Drink and Draw London
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Venue: Not Just Another Store, 189 Shoreditch High St, Hackney, London E1 6HU > View on map
Nearest stations: Shoreditch High Street (2 mins), Liverpool street (7 mins), Old Street (11 mins)
Cost: £15 online / £20 on the door
Join us for our new life drawing event drink and draw London at Not Just Another Store, Shoreditch.
Whether your art abilities stop at drawing stickmen or you consider yourself a seasoned pro, Nude Life's contemporary London life drawing class is the ideal opportunity to lose yourself in a creative activity, hone a new skill and meet like-minded Londoners.
With collaboration at the heart and core of the concept, Nude Life is partnering up with Not Just Another Store to curate an innovative life drawing event that touches all the senses.
✔ £15 Tickets, £20 OTD
✔ Art tutor & equipment Included
✔ Drink on arrival and available throughout
Some Of Our London Life Models
Not Just Another Store London Venue
Located across the road from the infamous Ace hotel in East London, Not Just Another Store is a new concept store curated by UTTER and MARR, two independent companies, who through creative collaborations with artists, illustrators, photographers and more, want to break the norm of a traditional retail space.
Not Just Another Store forms a community retail space that detaches from all the restrictions, rules and norms placed upon existing retail spaces. With collaborations at the heart and core of the concept, Not Just Another Store is partnering up with various creatives and designers to curate innovative events, installations and exhibitions.
The retail space includes over 30 emerging brands across womenswear and menswear, literature, art, homeware & interiors. To complete the experience, Not Just Another Store will be offering a selection of food and drinks served by local independent chefs and barristers. The restaurant features an open plan mini kitchen serving brunch and lunch, juice and smoothies.
We’re on Instagram @thisisnudelife
Outcomes From Our London Life Drawing Classes
LIFE DRAWING IN LONDON HELPS US THINK BETTER
The benefits of London Life Drawing classes are endless. Not only does drawing allow us to express ourselves in a free and innovative way, but it’s also a fantastic problem-solving tool. Mathematician Maryam Mirzakhani explained that the process of drawing something helps you to become connected to the subject matter. “I am a slow thinker, and have to spend a lot of time before I can clean up my ideas and make progress.” But even if you’re not using drawings to work out that tricky algebra equation, drawing can be helpful for everyday activities including giving directions, taking meeting notes, outlining an presentation, or making shopping lists. Drawing fosters close observation, analytical thinking, patience and even personal humour.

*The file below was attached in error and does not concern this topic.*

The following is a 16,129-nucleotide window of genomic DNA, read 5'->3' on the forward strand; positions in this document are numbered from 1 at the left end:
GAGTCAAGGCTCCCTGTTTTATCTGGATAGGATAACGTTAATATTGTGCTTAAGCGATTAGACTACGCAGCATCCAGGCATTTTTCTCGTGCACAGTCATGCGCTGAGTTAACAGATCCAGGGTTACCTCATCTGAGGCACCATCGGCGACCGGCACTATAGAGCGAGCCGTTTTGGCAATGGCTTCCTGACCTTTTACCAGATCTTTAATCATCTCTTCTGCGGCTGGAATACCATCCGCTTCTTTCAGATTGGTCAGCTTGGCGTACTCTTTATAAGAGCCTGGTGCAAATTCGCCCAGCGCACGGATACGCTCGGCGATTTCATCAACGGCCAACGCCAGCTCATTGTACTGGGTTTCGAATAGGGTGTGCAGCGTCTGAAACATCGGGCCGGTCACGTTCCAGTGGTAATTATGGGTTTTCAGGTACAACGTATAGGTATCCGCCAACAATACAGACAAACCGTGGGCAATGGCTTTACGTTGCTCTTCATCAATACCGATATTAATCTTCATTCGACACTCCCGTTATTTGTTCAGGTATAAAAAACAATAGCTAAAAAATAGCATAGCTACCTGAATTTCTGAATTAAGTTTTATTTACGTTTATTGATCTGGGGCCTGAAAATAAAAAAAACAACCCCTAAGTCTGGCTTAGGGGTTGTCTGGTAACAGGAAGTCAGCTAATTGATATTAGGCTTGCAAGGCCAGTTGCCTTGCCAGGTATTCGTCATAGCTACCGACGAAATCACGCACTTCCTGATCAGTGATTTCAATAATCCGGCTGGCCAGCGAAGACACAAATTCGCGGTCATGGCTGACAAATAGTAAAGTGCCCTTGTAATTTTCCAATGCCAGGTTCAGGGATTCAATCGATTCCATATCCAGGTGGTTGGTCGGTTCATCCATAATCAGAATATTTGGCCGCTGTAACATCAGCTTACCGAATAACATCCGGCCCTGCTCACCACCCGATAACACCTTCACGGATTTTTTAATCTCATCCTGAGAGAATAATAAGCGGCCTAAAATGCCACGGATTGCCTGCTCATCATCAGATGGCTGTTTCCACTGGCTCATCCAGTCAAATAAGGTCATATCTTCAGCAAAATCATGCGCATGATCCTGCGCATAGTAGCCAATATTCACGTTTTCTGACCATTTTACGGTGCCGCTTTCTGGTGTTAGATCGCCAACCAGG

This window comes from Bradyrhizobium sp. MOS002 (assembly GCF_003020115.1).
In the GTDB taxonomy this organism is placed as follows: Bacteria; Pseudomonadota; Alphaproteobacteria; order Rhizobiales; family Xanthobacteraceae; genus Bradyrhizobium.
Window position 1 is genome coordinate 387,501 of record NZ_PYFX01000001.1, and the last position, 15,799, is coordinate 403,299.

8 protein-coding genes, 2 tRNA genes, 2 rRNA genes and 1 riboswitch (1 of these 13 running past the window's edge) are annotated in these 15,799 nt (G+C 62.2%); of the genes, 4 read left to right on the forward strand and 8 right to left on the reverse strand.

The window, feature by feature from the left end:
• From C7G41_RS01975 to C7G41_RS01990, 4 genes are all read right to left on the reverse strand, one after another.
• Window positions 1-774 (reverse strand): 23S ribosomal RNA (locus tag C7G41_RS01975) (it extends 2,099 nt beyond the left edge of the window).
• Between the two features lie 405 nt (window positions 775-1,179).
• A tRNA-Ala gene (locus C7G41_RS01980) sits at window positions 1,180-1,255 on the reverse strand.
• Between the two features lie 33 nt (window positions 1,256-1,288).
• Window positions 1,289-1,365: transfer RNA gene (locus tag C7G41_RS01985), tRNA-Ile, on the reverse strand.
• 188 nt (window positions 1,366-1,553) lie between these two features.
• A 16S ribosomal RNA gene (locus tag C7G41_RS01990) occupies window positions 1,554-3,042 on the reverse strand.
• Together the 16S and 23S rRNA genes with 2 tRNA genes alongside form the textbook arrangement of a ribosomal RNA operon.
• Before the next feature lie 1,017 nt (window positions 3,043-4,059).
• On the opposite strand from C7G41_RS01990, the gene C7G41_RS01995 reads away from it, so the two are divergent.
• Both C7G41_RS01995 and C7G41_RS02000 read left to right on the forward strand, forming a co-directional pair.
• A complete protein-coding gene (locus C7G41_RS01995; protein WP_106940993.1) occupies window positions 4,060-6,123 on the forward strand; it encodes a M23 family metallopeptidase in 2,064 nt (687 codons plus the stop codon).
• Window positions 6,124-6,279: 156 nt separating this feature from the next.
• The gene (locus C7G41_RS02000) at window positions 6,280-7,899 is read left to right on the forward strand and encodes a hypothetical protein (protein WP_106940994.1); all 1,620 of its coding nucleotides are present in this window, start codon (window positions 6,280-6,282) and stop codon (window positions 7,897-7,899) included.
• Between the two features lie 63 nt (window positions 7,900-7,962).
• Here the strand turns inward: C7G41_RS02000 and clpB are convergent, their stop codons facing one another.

LONDON LIFE DRAWING, AN ALTERNATIVE TO GOOGLE-BASED LEARNING
In the ever-evolving digital world, we are now becoming increasingly dependant on technology to provide us with instant knowledge. Author D.B. Dowd argues that life drawing prevents us from relying on easy ways of learning. For example, when searching through Google for an image, we are given a narrow result from a general enquiry. Dowd argues that drawing is the complete opposite - it requires close observation of almost any particular engages the senses and heightens experience, making the world seem bigger, not smaller.
Dowd continues to explain that there is also a physical dimension to the benefits of London life drawing classes as evidence suggests that our brain expands when our thumbs are moved into an opposable position vis-a-vis our fingers. Critical of the graphic design industry’s over-reliance on digital illustration tools, Dowd says that, “drawing offers simplicity and directness compared to other information gathering procedures.”
DRAWING MAKES US BETTER HUMANS
In the hustle and bustle of everyday city living, London life drawing can help us bring out better qualities. Drawing makes us slow down, be patient, pay attention and can also help us to appreciate the work of others.
In the closing chapter of Stick Figures, Dowd argues that drawing can even make us better citizens. In a time where people are busier and we’re inundated with falsehoods and bad faith, the sense-making practice of drawing is more vital than ever. Dowd concludes: “When we look hard and listen carefully, how are we not led back to questions of justice, of what is right?”